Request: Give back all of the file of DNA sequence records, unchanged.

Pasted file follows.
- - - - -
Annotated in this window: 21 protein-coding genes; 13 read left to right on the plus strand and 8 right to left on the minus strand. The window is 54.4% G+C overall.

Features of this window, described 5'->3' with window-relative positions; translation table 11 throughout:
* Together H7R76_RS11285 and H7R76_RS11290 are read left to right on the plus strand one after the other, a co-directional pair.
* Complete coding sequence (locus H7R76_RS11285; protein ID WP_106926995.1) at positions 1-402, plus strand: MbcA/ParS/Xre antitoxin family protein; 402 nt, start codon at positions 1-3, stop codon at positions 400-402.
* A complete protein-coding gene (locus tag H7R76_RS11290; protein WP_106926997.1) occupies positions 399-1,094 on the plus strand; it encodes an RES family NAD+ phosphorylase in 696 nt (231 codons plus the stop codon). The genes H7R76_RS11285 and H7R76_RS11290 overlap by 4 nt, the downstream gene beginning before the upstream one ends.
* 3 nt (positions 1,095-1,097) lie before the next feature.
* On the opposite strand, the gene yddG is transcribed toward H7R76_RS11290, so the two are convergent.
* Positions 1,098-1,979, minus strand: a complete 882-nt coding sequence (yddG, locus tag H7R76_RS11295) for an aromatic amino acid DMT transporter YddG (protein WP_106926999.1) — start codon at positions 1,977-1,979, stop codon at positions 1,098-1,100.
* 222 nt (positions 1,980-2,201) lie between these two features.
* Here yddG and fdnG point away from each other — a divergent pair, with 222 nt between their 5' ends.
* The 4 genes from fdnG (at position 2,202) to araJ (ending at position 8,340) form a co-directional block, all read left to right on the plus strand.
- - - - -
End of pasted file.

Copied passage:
Annotated in this window: 21 protein-coding genes; 13 read left to right on the plus strand and 8 right to left on the minus strand. The window is 54.4% G+C overall.

Features of this window, described 5'->3' with window-relative positions; translation table 11 throughout:
* Together H7R76_RS11285 and H7R76_RS11290 are read left to right on the plus strand one after the other, a co-directional pair.
* Complete coding sequence (locus H7R76_RS11285; protein ID WP_106926995.1) at positions 1-402, plus strand: MbcA/ParS/Xre antitoxin family protein; 402 nt, start codon at positions 1-3, stop codon at positions 400-402.
* A complete protein-coding gene (locus tag H7R76_RS11290; protein WP_106926997.1) occupies positions 399-1,094 on the plus strand; it encodes an RES family NAD+ phosphorylase in 696 nt (231 codons plus the stop codon). The genes H7R76_RS11285 and H7R76_RS11290 overlap by 4 nt, the downstream gene beginning before the upstream one ends.
* 3 nt (positions 1,095-1,097) lie before the next feature.
* On the opposite strand, the gene yddG is transcribed toward H7R76_RS11290, so the two are convergent.
* Positions 1,098-1,979, minus strand: a complete 882-nt coding sequence (yddG, locus tag H7R76_RS11295) for an aromatic amino acid DMT transporter YddG (protein WP_106926999.1) — start codon at positions 1,977-1,979, stop codon at positions 1,098-1,100.
* 222 nt (positions 1,980-2,201) lie between these two features.
* Here yddG and fdnG point away from each other — a divergent pair, with 222 nt between their 5' ends.
* The 4 genes from fdnG (at position 2,202) to araJ (ending at position 8,340) form a co-directional block, all read left to right on the plus strand.